Some have simply rescheduled events, like the Wisconsin Union  Theater closing its season with soprano Renée Fleming. And the Madison Symphony Orchestra’s new season is largely the same one they were planning to have to celebrate the Beethoven Year in 2020-21.

The Bach Dancing and Dynamite Society, the Middleton Community Orchestra and the Willy Street Chamber Players all have pop-up concerts and scheduled outdoor concerts in parks. Some have also scheduled individual mini-concerts or personal sessions.

If you look at programs, you will see an emphasis on Black composers and performers by almost all groups. (The Madison Symphony Orchestra has scheduled “Lyric for Strings” by George Walker, below. You can hear it performed by the Los Angeles Philharmonic under Gustavo Dudamel in the YouTube video at the bottom.)

What is most disappointing is that no group seems to have announced a special concert or event to pay homage to the public ordeal, health care workers and victims of the COVID-19 pandemic.

The Ear keeps thinking a performance of a suitable requiem (by perhaps Mozart, Faure, Brahms, Verdi or Britten) or Beethoven’s Ninth Symphony would have been an appropriate way to start the in-person season and, at the same time, acknowledge the more than 7,000 deaths in Wisconsin and almost 600,000 deaths in the U.S. and almost 4 million worldwide as of now. Maybe even Barber’s overplayed Adagio for Strings would suffice.

Finally, very few groups seem to be offering online virtual concert attendance as a possibility for those listeners who found that they actually enjoyed at least some the  music in their own homes and at their own times.

IN ANY CASE, HERE IS WHAT HAS ALREADY TAKEN PLACE OR IS STILL ON TAP. CHECK IT OUT! 

Bach Dancing and Dynamite Society in free live and for-pay recorded concertshttps://bachdancing.org

Middleton Community Orchestra’s summer concerts at Fireman’s Park (below) in Middleton: https://middletoncommunityorchestra.org

Madison Bach Musicians summer workshops (below): https://madisonbachmusicians.org/2021-summer-chamber-music-workshop/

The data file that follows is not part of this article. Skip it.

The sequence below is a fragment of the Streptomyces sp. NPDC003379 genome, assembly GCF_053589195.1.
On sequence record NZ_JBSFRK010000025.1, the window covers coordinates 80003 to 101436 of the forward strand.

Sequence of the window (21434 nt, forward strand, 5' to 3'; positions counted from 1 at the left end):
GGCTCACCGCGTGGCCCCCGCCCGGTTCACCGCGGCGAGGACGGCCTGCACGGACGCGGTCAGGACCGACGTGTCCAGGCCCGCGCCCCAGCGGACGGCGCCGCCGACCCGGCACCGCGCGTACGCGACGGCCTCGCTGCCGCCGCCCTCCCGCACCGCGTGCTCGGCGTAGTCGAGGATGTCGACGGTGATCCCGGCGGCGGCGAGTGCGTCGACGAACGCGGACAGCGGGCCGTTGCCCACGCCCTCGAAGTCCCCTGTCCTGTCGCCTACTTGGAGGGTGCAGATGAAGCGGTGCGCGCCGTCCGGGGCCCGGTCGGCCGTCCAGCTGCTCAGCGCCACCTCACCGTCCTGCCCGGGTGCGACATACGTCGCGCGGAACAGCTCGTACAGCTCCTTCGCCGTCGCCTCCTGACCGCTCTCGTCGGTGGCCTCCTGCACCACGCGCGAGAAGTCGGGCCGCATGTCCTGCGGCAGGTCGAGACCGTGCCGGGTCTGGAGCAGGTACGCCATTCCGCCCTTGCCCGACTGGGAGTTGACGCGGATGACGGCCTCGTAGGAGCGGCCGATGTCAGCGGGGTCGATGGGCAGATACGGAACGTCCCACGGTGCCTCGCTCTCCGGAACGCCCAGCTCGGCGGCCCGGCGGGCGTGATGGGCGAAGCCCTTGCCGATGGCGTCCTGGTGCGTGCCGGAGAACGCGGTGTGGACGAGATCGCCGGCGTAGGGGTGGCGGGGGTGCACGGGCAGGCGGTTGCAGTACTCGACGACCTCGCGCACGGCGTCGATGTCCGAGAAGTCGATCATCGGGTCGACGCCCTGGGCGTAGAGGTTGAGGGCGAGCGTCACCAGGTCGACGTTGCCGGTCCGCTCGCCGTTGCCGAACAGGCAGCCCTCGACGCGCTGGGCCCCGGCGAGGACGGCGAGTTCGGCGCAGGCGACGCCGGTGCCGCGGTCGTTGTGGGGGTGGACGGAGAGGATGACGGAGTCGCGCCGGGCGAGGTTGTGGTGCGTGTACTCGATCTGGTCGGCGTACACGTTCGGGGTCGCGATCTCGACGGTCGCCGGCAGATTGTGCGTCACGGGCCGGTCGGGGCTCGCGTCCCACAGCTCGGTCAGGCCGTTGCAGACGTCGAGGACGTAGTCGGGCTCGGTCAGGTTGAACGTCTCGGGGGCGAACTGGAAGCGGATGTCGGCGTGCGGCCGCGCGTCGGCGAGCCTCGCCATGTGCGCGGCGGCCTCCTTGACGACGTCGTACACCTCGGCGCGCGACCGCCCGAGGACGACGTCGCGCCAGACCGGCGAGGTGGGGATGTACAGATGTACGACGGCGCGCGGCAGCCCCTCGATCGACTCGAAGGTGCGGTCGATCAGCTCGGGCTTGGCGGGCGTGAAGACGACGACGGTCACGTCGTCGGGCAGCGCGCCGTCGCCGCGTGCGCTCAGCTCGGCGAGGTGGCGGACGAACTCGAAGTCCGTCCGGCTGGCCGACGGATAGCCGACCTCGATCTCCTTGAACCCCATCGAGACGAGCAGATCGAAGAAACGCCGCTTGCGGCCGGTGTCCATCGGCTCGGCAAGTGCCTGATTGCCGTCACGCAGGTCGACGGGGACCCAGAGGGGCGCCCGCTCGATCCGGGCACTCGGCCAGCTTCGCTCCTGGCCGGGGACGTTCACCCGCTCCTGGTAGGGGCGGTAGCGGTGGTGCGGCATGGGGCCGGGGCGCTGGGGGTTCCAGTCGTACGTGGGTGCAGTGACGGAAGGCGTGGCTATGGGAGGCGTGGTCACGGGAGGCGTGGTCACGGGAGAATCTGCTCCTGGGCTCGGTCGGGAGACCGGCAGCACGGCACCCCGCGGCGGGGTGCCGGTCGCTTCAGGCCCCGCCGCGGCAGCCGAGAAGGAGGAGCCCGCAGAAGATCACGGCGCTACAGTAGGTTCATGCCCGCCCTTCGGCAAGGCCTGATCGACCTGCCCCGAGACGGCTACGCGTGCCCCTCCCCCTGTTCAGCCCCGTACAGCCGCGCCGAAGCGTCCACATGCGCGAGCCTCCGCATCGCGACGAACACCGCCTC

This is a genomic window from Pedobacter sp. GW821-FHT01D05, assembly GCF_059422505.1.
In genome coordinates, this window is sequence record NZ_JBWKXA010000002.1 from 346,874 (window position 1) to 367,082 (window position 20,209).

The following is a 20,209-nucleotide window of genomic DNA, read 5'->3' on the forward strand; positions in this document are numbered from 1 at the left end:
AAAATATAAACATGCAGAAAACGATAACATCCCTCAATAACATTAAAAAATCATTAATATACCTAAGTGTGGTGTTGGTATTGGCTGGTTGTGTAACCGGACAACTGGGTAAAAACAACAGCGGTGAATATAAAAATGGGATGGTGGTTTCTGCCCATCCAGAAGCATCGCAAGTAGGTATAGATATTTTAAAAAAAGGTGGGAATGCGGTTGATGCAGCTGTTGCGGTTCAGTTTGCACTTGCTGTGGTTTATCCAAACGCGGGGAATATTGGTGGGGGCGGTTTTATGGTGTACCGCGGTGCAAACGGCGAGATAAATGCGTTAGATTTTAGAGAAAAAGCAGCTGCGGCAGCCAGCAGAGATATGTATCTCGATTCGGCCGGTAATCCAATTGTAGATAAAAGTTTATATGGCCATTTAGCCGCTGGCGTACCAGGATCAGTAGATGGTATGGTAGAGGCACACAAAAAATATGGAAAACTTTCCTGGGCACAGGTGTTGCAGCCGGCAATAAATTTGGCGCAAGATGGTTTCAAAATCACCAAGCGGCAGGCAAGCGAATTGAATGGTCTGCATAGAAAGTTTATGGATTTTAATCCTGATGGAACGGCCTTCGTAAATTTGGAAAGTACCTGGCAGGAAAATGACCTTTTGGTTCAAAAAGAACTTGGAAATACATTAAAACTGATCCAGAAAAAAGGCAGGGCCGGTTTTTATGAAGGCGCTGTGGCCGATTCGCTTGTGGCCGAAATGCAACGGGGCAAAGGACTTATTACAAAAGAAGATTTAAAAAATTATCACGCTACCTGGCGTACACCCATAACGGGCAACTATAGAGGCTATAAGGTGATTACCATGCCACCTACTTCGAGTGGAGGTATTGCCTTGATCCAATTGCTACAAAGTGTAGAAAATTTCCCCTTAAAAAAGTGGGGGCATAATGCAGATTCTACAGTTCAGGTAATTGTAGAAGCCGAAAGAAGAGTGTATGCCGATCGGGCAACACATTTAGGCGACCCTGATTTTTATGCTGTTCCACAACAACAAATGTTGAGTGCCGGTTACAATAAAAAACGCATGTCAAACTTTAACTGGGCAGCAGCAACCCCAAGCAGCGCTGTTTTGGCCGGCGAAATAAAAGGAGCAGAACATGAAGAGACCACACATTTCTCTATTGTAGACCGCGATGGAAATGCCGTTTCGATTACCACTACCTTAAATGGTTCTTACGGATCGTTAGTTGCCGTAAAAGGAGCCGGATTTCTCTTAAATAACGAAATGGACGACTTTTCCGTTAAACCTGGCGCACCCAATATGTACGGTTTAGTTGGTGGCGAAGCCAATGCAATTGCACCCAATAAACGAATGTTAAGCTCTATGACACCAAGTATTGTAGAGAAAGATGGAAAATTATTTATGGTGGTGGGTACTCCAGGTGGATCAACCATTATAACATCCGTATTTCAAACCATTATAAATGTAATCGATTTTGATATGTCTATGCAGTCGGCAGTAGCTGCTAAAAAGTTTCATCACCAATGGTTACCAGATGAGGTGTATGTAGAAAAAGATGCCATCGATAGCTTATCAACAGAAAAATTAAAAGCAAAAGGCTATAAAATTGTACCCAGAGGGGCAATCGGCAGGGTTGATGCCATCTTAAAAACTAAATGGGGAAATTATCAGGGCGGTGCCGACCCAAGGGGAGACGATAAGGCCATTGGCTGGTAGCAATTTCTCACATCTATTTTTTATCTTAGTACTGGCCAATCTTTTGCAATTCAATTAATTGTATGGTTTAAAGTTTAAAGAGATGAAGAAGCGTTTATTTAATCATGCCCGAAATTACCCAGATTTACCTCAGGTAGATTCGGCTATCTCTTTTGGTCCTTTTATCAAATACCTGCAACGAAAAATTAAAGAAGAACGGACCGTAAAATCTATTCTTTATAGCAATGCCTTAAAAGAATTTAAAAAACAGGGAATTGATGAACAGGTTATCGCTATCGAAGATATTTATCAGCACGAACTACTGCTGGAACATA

Concerts on the Square with limited paid admission at Breese Stevens Field (below): https://wcoconcerts.org/concerts-tickets/concerts-on-the-square

Madison Symphony Orchestra (below, in a photo by Peter Rodgers): https://madisonsymphony.org/concerts-events/madison-symphony-orchestra-concerts/

Madison Opera and Opera in the Park (below): https://www.madisonopera.org/oitp21/; and https://www.madisonopera.org/21-22/

Wisconsin Union Theater: https://union.wisc.edu/visit/wisconsin-union-theater/seasonevents/concert-series/

Willy Street Chamber Players (below) at Orton Park: http://www.willystreetchamberplayers.org/2021-summer-concert-series.html

If you know of more entries or have observations to make about these, please leave word and, when possible, a link in the comment section.

The Ear wants to hear.


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Salon Piano Series posts pianist Kangwoo Jin playing the Liszt transcription of Schumann’s song “Dedication”

June 13, 2021
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By Jacob Stockinger

The Ear has the following announcement to post from the Salon Piano Series.

As the series has done during the COVID-19 pandemic, it is offering a FREE excerpt from a past concert.

In this case, it is the South Korean pianist Kangwoo Jin (below, in a photo by Andy Manis) playing Franz Liszt’s solo piano transcription of Robert Schumann’s song “Widmung” (Dedication). which you can hear in the YouTube video at the bottom. It is a sensitive and lyrical performance full of unrushed songfulness.

It is often used as an encore, and was a favorite of Van Cliburn and others.

Here it was part of a larger program that Jin – who last summer received his doctorate from the University of Wisconsin’s Mead Witter School of Music — did virtually and only during the pandemic.

For more information about the complete concert, go to: https://welltempered.wordpress.com/2021/04/22/this-sunday-at-4-p-m-the-salon-piano-series-debuts-an-online-recital-by-pianist-kangwoo-jin-he-plays-music-by-scarlatti-beethoven-liszt-and-schumann-it-will-be-available-until-may-9/

Here is the announcement from the Salon Piano Series, which is sponsored by and held at Farley’s House of Pianos on Madison’s far west side near West Towne: